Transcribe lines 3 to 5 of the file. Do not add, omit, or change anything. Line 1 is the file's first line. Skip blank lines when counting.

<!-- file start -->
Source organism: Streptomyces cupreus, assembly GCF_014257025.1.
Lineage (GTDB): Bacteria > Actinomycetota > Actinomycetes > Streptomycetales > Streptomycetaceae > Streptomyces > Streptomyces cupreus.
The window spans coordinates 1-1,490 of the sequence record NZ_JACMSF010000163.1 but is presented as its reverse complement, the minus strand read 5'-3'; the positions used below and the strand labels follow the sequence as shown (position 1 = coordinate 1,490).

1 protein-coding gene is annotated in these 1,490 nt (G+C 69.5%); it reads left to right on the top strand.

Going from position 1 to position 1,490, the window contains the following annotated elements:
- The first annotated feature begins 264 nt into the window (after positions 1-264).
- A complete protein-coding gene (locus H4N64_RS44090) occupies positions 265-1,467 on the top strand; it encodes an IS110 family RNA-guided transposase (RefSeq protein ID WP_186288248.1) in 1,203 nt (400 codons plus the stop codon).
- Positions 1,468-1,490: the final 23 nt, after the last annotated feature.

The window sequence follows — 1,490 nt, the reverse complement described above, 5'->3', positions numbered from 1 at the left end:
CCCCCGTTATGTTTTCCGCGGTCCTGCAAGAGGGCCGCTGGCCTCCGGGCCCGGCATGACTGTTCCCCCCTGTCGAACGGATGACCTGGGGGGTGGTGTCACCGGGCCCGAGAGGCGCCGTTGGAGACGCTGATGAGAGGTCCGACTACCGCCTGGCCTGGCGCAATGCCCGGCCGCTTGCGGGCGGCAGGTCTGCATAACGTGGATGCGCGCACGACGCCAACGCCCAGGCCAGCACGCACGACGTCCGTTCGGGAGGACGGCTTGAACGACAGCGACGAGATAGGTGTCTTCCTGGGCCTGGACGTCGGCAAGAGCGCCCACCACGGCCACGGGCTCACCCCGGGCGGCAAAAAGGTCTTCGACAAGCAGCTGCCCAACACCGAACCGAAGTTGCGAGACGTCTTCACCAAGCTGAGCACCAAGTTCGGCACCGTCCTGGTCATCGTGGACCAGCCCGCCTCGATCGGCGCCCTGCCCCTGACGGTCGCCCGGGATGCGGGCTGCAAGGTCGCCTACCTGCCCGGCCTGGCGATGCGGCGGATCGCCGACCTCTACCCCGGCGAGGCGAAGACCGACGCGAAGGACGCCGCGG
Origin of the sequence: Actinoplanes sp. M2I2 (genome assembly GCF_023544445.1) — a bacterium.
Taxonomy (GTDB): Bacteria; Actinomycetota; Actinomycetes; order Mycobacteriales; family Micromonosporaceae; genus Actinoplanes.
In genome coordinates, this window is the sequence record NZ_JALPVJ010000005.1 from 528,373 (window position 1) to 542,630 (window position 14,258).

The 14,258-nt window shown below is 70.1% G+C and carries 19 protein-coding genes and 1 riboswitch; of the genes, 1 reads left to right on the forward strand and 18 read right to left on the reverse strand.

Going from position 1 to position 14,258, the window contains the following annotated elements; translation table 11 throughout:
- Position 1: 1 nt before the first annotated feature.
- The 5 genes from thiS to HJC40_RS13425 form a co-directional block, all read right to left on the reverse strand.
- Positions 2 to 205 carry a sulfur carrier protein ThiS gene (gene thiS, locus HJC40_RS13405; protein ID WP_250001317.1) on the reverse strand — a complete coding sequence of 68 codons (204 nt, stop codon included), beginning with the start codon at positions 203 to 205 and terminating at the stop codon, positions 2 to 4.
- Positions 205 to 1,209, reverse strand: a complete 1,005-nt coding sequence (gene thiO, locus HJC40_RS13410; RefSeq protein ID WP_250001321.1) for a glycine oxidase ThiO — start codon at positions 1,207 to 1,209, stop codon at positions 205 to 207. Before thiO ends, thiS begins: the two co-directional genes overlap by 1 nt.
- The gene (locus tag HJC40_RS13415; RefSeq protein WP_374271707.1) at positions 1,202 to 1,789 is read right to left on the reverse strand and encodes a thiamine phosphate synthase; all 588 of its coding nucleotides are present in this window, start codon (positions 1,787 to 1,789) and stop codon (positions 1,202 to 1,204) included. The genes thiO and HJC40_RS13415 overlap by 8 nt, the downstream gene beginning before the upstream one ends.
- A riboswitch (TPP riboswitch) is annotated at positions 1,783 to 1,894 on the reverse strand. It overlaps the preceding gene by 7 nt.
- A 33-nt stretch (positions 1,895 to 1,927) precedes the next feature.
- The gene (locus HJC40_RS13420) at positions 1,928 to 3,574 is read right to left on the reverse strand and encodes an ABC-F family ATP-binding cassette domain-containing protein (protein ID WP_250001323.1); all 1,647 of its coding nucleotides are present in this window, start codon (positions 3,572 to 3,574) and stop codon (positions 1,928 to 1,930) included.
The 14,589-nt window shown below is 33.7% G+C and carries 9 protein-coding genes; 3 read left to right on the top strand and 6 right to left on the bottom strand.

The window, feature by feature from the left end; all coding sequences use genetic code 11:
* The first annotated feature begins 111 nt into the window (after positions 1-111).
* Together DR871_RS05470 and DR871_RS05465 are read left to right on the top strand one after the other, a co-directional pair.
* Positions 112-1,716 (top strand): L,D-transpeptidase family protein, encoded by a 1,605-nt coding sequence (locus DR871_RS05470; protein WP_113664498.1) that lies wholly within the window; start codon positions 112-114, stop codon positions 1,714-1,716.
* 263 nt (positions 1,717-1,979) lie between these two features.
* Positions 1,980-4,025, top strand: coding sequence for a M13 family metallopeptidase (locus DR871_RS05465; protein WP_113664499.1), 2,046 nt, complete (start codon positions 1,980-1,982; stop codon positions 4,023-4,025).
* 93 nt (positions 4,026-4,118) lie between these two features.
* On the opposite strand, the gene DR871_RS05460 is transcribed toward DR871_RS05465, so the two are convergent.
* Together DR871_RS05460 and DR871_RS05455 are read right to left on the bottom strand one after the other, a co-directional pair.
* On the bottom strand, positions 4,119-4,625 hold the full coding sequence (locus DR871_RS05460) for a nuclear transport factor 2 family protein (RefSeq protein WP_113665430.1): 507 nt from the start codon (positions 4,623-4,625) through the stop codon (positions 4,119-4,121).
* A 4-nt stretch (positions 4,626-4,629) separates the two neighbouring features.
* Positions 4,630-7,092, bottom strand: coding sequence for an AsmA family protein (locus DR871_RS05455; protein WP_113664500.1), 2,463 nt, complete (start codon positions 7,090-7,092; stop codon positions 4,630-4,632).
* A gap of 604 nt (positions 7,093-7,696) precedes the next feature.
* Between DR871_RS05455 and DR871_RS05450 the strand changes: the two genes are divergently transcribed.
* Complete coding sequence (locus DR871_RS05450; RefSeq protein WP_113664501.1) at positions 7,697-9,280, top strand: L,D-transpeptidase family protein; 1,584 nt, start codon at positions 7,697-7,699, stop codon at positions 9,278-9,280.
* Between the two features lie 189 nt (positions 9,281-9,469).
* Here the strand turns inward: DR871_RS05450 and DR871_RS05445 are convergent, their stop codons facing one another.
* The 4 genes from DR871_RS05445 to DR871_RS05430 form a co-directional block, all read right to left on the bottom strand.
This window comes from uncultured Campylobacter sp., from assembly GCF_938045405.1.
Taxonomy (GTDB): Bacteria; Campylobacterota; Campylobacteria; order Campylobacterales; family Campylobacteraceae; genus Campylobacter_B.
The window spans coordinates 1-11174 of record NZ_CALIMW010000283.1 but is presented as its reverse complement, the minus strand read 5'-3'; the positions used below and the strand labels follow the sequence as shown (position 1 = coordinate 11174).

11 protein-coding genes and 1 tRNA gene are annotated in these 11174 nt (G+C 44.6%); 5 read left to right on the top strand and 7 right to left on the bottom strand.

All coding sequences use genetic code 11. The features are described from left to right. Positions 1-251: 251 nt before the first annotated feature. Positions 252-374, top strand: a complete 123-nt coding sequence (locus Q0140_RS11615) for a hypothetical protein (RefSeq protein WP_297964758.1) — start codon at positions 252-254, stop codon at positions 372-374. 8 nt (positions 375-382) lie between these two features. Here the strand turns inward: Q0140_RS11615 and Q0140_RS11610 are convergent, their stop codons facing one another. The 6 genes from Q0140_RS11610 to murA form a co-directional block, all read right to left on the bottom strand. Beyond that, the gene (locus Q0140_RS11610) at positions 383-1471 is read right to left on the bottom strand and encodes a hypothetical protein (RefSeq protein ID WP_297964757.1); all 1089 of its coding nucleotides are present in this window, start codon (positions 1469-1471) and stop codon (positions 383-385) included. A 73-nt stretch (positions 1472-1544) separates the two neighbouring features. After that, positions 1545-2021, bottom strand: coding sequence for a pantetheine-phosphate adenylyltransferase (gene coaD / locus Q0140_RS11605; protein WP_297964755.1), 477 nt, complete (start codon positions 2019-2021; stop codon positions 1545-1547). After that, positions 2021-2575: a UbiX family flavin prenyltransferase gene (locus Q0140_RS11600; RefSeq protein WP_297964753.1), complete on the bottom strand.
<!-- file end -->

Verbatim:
The window spans coordinates 1-1,490 of the sequence record NZ_JACMSF010000163.1 but is presented as its reverse complement, the minus strand read 5'-3'; the positions used below and the strand labels follow the sequence as shown (position 1 = coordinate 1,490).

1 protein-coding gene is annotated in these 1,490 nt (G+C 69.5%); it reads left to right on the top strand.

Going from position 1 to position 1,490, the window contains the following annotated elements: